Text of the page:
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Rituals for new students involved profanity, sexism, degradation

In the beginning I did not understand why we had to shout 'pussy', says Jonas, as he was introduced to the Political Science department

A recent post on an audioblog about degrading initiation rituals in Political Science at the University of Copenhagen has sparked a heated debate among students.

In the blog post, two students, Marie Hyllested Meyle and Jonas Lykke Larsen, recount their experiences from the study start ‘warm-up’ and the traditional trip for first year students (Rustur in Danish, ed.), and the secret rituals and hazing they were subjected to.

The students argue that degrading hazing rituals, mainly involving drinking a lot of alcohol and talking about sex, and the culture of secrecy associated with them, is harming the student community.

A community based on alcohol

At the beginning of the introductory meeting, the first-year students were split into girls’ and boys’ groups for a gender-separated ‘warm-up’.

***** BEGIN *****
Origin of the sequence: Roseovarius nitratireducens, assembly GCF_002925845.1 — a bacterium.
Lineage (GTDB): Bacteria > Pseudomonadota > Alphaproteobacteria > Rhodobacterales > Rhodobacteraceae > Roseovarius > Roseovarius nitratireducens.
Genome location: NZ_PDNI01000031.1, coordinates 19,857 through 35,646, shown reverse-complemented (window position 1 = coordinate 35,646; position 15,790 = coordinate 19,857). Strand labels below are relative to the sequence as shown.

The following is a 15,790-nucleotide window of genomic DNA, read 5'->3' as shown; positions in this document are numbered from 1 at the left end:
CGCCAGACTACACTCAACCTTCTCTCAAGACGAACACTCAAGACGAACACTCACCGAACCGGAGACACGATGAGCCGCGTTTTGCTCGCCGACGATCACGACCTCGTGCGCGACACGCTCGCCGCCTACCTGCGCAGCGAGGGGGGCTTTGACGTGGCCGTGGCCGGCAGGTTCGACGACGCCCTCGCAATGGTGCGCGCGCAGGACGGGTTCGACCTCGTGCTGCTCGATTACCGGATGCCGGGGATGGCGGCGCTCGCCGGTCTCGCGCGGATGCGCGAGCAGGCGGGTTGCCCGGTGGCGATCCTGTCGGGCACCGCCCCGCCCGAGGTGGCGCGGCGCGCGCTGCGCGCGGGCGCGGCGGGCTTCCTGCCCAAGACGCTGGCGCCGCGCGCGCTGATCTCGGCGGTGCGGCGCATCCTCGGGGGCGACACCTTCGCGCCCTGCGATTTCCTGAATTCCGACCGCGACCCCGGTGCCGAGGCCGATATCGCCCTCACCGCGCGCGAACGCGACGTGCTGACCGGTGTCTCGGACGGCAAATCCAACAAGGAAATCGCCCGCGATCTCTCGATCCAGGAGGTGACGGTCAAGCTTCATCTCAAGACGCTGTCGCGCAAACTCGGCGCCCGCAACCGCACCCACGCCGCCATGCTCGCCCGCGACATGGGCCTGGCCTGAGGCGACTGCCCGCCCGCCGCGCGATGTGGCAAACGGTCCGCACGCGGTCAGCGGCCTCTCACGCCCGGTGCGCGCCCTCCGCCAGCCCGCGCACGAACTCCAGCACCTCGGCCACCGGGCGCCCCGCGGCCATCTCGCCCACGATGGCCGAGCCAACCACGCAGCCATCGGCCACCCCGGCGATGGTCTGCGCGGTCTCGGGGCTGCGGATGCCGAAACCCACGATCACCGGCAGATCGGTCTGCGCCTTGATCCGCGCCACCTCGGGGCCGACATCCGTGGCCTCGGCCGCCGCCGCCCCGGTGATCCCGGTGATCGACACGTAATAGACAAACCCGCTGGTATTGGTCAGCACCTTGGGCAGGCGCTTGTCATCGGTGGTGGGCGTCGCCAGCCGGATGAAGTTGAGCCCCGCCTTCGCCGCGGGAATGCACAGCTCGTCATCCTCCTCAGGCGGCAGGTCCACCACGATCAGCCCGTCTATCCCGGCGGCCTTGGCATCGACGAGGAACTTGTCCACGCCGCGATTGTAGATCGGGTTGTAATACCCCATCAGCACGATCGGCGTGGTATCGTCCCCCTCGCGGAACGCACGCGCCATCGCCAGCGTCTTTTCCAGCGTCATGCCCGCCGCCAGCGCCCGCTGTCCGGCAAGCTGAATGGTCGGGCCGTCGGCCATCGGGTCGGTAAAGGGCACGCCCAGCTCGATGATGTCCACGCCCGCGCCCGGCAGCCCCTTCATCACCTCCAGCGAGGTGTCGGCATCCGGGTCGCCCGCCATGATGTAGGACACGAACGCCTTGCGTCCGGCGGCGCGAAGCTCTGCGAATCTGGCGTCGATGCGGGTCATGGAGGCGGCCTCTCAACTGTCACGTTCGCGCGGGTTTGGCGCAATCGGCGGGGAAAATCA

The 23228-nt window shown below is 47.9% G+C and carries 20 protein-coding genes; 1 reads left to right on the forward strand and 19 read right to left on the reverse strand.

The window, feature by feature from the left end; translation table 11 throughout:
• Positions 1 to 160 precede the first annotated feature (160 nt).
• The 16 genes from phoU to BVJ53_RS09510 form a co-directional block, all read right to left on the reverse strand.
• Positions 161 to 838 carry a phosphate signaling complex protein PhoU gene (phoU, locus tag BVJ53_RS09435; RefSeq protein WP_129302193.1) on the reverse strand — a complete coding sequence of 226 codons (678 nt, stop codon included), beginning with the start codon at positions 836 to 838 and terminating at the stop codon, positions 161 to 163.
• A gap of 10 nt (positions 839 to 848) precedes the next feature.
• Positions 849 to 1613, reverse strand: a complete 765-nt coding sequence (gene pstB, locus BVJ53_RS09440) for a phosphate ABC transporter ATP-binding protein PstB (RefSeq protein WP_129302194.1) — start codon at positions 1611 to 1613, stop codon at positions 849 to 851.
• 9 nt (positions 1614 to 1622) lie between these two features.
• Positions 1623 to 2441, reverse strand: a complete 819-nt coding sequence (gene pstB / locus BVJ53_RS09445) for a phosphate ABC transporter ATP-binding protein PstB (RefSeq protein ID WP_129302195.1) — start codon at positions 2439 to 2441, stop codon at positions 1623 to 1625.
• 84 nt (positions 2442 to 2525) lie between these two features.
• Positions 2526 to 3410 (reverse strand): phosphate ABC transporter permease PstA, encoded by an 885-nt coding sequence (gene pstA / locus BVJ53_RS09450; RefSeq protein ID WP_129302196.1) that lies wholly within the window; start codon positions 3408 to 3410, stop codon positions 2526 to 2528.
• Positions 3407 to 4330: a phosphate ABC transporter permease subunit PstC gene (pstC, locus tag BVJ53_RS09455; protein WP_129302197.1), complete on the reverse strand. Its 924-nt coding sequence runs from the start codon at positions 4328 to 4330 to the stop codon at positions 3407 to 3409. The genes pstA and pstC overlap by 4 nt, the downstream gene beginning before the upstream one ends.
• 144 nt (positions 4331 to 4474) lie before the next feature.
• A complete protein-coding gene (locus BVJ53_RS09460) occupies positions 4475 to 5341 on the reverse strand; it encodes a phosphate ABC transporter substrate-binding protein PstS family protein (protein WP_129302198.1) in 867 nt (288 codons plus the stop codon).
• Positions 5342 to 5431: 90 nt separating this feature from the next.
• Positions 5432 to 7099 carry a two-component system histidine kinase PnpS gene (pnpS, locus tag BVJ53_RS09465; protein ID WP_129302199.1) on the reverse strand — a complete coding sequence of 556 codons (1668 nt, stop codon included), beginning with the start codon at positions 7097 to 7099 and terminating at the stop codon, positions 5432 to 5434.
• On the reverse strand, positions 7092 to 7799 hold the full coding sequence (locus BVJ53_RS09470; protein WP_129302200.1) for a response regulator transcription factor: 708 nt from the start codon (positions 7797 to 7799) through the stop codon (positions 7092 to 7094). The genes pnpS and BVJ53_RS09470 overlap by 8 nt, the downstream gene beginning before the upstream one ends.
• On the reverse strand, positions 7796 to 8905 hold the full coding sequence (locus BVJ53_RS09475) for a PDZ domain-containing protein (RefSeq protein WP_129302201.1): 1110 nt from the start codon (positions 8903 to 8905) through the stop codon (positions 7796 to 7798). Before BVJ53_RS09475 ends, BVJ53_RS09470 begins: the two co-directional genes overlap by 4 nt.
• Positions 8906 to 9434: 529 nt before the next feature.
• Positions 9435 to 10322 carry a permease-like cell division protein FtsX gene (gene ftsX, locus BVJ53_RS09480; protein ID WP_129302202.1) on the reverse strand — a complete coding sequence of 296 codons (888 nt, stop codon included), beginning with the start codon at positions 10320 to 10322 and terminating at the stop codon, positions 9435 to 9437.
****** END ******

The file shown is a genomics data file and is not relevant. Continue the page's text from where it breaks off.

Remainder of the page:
The girls then had to elect the hottest male tutor (older students helping the new first year students’ in their first few months at the university) and the hottest male first-year student.

For Marie Hyllested Meyle, this gender division is part of the problem.

She describes a game in which 60 girls sit in a circle and have to give each other compliments.

“Because we had known each other for two days, it was very classical ‘ideal of beauty’-like. For some of us, it was a little too shallow, a parody. ‘Now we shall be girls together, and this is what it means to be a female Political Science students in general’.”